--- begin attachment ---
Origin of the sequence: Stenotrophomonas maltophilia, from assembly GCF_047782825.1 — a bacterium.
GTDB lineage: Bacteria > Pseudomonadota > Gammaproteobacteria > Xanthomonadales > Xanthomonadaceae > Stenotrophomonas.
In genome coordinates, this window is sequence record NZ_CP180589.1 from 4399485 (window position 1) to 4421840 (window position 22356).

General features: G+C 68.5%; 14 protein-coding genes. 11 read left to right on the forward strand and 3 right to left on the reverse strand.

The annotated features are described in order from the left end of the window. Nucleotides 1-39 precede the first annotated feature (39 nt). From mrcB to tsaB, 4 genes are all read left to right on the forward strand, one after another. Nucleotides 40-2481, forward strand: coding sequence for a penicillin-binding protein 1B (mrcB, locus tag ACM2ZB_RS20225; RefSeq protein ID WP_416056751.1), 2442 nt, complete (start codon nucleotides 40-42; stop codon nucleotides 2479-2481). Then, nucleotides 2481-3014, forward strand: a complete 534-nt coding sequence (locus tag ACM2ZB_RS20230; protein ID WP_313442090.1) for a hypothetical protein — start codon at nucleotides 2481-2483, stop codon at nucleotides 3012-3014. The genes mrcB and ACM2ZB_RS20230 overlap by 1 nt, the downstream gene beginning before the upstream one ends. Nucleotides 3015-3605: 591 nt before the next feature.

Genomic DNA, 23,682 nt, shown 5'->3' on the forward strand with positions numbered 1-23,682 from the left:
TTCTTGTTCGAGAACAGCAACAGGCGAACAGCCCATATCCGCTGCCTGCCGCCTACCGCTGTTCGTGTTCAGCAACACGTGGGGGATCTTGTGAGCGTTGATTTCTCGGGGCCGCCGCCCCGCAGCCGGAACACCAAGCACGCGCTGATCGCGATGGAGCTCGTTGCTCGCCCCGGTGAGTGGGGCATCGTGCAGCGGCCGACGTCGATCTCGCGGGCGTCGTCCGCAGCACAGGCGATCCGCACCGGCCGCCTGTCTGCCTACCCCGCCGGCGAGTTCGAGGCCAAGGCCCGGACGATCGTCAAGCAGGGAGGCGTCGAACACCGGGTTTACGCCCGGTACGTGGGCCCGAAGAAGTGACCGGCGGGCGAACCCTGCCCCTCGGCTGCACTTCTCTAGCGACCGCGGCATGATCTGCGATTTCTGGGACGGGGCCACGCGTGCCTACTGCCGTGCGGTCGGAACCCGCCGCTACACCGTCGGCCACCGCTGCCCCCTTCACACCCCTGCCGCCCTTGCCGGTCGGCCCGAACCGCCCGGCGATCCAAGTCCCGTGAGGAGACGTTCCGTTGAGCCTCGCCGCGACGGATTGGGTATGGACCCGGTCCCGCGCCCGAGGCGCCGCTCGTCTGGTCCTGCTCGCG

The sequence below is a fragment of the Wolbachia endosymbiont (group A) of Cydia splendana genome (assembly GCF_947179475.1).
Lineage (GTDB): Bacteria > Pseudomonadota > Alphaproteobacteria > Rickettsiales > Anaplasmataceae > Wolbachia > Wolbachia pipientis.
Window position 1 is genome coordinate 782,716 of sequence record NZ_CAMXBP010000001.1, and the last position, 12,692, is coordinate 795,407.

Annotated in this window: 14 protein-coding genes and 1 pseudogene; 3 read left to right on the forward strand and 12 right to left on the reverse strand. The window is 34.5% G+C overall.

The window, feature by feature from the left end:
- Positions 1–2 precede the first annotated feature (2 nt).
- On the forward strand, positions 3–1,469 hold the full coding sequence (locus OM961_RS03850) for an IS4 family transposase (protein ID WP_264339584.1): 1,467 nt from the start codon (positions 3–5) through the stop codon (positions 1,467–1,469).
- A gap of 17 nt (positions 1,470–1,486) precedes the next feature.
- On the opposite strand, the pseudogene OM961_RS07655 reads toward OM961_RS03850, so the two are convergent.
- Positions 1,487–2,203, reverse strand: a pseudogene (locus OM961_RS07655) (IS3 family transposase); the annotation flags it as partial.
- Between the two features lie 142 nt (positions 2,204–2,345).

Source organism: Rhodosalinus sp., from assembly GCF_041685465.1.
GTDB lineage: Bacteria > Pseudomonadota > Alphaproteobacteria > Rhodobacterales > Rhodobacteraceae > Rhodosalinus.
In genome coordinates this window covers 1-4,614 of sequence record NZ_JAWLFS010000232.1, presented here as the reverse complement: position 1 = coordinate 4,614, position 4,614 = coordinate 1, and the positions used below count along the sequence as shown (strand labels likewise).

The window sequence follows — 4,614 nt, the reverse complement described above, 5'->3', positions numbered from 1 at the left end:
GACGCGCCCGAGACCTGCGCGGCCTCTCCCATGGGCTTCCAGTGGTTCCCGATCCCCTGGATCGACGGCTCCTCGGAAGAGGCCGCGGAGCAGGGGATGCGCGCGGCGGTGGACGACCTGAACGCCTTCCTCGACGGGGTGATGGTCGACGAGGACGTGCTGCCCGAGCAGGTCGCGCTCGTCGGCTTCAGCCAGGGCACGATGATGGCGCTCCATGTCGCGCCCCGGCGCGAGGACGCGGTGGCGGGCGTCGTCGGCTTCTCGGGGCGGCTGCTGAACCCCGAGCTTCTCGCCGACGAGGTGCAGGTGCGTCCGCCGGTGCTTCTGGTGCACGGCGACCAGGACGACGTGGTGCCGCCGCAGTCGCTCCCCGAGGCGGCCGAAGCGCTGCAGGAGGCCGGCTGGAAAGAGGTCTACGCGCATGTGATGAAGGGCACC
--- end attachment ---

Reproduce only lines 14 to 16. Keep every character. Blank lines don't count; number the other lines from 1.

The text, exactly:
- On the forward strand, positions 3–1,469 hold the full coding sequence (locus OM961_RS03850) for an IS4 family transposase (protein ID WP_264339584.1): 1,467 nt from the start codon (positions 3–5) through the stop codon (positions 1,467–1,469).
- A gap of 17 nt (positions 1,470–1,486) precedes the next feature.
- On the opposite strand, the pseudogene OM961_RS07655 reads toward OM961_RS03850, so the two are convergent.